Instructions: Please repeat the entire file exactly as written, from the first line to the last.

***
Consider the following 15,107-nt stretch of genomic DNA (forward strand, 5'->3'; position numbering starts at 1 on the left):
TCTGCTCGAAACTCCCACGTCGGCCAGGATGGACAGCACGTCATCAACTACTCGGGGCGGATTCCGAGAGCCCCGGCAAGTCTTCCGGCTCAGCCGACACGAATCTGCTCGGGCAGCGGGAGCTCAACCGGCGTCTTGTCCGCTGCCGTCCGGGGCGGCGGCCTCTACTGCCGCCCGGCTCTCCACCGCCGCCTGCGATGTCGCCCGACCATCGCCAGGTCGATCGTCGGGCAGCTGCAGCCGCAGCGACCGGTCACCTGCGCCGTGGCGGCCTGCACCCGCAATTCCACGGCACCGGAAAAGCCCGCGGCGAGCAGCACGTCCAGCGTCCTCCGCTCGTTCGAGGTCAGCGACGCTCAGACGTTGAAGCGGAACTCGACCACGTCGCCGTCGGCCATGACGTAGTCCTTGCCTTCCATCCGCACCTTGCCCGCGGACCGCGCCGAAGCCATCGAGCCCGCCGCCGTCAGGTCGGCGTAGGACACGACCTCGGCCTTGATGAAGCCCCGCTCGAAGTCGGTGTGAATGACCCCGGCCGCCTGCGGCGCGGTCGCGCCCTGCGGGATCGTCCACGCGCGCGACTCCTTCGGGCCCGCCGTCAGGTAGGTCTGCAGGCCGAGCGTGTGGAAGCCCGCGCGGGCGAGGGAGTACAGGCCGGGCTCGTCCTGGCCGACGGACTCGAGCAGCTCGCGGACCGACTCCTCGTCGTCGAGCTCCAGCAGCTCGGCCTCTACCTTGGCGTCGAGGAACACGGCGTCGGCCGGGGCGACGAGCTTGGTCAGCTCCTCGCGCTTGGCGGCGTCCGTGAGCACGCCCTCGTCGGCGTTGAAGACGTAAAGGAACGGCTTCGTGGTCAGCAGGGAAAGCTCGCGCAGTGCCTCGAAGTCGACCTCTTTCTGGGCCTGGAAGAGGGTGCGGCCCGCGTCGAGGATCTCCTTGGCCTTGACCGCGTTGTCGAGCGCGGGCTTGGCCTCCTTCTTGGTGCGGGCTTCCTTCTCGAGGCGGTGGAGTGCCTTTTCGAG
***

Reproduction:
Consider the following 15,107-nt stretch of genomic DNA (forward strand, 5'->3'; position numbering starts at 1 on the left):
TCTGCTCGAAACTCCCACGTCGGCCAGGATGGACAGCACGTCATCAACTACTCGGGGCGGATTCCGAGAGCCCCGGCAAGTCTTCCGGCTCAGCCGACACGAATCTGCTCGGGCAGCGGGAGCTCAACCGGCGTCTTGTCCGCTGCCGTCCGGGGCGGCGGCCTCTACTGCCGCCCGGCTCTCCACCGCCGCCTGCGATGTCGCCCGACCATCGCCAGGTCGATCGTCGGGCAGCTGCAGCCGCAGCGACCGGTCACCTGCGCCGTGGCGGCCTGCACCCGCAATTCCACGGCACCGGAAAAGCCCGCGGCGAGCAGCACGTCCAGCGTCCTCCGCTCGTTCGAGGTCAGCGACGCTCAGACGTTGAAGCGGAACTCGACCACGTCGCCGTCGGCCATGACGTAGTCCTTGCCTTCCATCCGCACCTTGCCCGCGGACCGCGCCGAAGCCATCGAGCCCGCCGCCGTCAGGTCGGCGTAGGACACGACCTCGGCCTTGATGAAGCCCCGCTCGAAGTCGGTGTGAATGACCCCGGCCGCCTGCGGCGCGGTCGCGCCCTGCGGGATCGTCCACGCGCGCGACTCCTTCGGGCCCGCCGTCAGGTAGGTCTGCAGGCCGAGCGTGTGGAAGCCCGCGCGGGCGAGGGAGTACAGGCCGGGCTCGTCCTGGCCGACGGACTCGAGCAGCTCGCGGACCGACTCCTCGTCGTCGAGCTCCAGCAGCTCGGCCTCTACCTTGGCGTCGAGGAACACGGCGTCGGCCGGGGCGACGAGCTTGGTCAGCTCCTCGCGCTTGGCGGCGTCCGTGAGCACGCCCTCGTCGGCGTTGAAGACGTAAAGGAACGGCTTCGTGGTCAGCAGGGAAAGCTCGCGCAGTGCCTCGAAGTCGACCTCTTTCTGGGCCTGGAAGAGGGTGCGGCCCGCGTCGAGGATCTCCTTGGCCTTGACCGCGTTGTCGAGCGCGGGCTTGGCCTCCTTCTTGGTGCGGGCTTCCTTCTCGAGGCGGTGGAGTGCCTTTTCGAG